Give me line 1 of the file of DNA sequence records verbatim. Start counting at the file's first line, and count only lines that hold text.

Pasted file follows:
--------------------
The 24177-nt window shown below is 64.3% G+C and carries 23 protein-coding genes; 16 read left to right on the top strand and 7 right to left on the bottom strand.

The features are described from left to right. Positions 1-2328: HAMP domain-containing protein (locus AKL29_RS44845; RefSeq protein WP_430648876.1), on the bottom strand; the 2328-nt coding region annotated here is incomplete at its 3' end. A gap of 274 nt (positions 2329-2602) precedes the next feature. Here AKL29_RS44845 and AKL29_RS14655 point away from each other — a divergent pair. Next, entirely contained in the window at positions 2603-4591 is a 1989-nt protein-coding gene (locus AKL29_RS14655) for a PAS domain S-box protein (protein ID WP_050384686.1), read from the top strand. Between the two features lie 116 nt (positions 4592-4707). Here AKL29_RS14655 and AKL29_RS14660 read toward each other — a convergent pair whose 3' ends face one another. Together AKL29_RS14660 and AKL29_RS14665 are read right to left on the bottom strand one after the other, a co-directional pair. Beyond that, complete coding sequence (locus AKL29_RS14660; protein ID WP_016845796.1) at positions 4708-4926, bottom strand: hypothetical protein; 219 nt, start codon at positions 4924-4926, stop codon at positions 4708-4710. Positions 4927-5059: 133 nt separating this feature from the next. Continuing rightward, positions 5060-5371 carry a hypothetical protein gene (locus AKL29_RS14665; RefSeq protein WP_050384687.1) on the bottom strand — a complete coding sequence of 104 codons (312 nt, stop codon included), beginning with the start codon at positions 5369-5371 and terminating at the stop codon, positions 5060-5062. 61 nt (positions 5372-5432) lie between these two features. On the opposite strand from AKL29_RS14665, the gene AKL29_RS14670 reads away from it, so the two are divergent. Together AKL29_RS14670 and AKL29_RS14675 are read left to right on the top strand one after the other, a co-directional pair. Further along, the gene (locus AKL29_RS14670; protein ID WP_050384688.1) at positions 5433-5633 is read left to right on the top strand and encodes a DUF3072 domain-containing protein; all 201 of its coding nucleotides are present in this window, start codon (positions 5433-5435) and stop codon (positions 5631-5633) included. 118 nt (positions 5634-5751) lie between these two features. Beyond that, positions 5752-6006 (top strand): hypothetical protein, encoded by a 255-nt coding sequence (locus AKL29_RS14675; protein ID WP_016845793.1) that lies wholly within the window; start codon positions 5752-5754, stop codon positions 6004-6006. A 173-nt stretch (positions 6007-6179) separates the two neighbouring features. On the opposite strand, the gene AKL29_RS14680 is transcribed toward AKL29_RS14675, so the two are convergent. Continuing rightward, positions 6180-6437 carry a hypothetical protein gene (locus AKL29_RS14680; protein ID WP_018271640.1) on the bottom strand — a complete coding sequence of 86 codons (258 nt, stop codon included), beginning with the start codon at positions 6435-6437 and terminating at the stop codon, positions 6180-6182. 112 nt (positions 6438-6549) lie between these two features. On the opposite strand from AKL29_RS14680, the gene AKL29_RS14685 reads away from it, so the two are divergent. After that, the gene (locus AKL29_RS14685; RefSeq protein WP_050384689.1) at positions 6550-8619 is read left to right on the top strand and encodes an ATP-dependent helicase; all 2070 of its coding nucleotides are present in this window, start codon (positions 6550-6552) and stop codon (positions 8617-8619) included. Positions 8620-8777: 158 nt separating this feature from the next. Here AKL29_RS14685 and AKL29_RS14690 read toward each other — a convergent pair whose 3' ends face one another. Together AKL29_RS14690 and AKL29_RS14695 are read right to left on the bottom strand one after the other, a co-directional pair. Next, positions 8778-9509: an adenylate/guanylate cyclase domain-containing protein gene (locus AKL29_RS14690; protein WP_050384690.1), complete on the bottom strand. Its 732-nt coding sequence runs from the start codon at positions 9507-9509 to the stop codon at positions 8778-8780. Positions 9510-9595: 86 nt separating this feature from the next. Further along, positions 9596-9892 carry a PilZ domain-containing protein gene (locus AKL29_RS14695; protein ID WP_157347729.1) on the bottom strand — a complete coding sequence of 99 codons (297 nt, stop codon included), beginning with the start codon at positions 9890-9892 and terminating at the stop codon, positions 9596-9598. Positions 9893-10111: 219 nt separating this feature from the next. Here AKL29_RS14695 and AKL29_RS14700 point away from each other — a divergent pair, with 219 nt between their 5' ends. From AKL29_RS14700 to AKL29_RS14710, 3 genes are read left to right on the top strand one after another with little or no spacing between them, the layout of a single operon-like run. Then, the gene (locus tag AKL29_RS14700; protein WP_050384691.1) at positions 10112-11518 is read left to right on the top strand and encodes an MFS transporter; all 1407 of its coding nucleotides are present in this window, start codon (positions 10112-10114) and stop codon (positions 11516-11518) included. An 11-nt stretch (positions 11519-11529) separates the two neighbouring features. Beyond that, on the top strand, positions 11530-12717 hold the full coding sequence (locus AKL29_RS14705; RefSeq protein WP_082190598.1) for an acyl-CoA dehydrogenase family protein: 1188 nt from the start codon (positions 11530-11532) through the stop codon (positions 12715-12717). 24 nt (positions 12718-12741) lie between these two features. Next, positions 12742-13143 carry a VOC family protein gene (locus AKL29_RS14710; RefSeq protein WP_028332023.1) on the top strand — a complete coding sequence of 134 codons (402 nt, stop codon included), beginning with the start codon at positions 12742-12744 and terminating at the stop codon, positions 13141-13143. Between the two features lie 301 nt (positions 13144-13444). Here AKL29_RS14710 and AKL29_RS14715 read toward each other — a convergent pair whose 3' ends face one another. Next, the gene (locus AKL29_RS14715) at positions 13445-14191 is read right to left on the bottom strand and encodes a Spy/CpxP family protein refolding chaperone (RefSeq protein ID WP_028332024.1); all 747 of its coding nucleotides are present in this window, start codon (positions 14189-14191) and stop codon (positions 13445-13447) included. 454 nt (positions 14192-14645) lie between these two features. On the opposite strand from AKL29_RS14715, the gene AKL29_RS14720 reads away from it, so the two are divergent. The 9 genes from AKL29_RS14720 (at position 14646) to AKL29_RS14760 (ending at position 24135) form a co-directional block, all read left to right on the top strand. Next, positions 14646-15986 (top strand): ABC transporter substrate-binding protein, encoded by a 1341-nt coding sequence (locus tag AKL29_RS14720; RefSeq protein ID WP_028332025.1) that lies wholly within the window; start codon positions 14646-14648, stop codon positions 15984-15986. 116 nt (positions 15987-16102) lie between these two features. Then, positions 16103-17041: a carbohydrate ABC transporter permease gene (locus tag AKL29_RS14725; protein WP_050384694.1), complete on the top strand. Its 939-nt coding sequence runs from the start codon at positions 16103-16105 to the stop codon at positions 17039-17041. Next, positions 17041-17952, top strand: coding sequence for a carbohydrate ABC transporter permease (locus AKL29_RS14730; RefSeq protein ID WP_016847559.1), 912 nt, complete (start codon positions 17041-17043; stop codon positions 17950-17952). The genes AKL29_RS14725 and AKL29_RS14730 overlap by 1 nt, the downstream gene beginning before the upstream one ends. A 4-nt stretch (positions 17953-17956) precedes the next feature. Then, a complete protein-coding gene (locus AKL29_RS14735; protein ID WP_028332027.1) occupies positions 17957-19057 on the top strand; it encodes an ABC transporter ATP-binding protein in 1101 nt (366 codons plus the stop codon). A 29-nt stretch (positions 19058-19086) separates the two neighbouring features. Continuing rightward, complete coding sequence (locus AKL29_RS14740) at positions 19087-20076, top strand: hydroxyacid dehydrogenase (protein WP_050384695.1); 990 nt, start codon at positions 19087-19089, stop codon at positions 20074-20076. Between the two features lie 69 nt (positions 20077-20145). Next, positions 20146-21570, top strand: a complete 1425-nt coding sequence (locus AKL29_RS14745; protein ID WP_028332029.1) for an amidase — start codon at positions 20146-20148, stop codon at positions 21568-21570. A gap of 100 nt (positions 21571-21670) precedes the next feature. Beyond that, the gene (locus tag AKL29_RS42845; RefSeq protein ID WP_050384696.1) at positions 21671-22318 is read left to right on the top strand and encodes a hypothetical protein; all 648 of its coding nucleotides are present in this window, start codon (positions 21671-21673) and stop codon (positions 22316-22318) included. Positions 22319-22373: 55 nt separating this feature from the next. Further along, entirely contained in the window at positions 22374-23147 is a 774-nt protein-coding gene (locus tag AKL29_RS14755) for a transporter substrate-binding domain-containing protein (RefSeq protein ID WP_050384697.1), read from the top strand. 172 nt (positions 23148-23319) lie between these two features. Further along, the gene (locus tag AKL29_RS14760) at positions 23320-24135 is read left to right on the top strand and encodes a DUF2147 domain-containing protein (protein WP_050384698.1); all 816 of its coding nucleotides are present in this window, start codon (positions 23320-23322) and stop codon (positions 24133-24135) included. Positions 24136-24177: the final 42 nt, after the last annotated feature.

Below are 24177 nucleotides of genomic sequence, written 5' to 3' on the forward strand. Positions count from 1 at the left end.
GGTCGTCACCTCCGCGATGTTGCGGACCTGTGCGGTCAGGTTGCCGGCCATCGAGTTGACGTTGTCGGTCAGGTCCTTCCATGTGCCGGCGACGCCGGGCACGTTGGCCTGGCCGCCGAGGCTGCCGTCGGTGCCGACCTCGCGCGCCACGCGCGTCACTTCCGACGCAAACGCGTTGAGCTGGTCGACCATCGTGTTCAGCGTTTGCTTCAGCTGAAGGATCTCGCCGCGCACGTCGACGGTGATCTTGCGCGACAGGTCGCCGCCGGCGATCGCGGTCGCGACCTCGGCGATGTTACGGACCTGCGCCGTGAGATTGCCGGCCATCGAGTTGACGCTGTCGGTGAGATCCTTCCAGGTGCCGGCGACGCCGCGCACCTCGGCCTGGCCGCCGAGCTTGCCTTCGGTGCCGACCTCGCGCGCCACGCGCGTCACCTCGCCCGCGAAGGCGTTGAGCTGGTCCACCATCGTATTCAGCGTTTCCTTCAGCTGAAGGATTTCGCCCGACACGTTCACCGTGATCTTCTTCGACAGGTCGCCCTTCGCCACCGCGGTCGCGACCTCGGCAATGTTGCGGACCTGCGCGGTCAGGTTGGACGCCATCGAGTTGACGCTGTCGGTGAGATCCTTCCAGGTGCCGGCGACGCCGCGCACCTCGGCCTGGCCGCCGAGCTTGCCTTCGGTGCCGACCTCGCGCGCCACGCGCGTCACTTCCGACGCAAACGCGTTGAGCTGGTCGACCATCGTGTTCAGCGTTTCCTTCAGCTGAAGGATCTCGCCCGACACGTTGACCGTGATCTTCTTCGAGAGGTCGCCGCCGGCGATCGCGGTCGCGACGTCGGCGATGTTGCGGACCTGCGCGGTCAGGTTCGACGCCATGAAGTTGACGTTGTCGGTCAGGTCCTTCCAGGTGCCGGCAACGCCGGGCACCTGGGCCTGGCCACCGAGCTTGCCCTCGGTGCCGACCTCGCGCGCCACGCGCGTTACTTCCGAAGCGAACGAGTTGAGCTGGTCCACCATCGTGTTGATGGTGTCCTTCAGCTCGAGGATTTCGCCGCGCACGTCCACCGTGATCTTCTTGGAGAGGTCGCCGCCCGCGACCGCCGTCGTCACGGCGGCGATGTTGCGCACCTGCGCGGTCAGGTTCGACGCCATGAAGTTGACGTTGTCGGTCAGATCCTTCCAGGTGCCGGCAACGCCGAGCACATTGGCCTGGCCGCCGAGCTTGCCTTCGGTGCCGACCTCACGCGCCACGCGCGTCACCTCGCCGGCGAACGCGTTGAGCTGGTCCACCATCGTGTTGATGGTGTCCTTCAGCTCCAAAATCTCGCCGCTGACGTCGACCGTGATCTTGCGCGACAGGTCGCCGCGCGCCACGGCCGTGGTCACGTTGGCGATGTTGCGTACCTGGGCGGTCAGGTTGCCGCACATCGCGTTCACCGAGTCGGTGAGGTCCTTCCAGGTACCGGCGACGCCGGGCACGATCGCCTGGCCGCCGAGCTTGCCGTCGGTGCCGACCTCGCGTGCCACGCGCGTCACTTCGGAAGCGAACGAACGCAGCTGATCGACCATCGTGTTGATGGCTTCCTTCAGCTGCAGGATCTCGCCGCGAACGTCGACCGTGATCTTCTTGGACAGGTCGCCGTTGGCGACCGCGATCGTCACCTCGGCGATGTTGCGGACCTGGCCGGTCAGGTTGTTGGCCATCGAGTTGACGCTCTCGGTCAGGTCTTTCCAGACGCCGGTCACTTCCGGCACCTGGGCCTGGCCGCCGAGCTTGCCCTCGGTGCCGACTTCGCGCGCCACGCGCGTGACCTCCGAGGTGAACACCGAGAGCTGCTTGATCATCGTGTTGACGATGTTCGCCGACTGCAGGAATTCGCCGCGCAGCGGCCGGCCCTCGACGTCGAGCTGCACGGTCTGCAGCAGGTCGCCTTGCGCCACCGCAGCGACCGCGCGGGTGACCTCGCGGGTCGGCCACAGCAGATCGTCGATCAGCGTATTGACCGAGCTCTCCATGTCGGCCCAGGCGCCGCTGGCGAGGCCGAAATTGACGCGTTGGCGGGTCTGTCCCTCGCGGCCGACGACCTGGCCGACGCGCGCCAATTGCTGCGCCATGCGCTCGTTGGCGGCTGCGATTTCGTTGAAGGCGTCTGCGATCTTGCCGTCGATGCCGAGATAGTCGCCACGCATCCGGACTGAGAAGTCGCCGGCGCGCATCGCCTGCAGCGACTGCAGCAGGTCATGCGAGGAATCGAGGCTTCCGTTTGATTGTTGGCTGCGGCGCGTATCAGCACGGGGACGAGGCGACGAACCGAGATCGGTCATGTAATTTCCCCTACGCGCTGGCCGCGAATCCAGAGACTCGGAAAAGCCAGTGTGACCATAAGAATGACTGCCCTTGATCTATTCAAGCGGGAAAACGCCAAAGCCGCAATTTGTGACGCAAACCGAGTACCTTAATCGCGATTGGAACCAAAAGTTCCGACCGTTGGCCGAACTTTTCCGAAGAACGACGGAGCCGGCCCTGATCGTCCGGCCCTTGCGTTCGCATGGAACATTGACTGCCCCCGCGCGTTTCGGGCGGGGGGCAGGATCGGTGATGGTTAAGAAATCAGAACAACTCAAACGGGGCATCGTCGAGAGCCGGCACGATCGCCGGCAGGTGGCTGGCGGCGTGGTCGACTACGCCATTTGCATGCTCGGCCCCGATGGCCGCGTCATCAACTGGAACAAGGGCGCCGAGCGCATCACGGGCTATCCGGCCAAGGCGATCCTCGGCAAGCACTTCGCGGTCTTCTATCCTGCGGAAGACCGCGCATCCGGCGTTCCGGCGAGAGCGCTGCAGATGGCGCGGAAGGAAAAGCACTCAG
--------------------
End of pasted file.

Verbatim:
The 24177-nt window shown below is 64.3% G+C and carries 23 protein-coding genes; 16 read left to right on the top strand and 7 right to left on the bottom strand.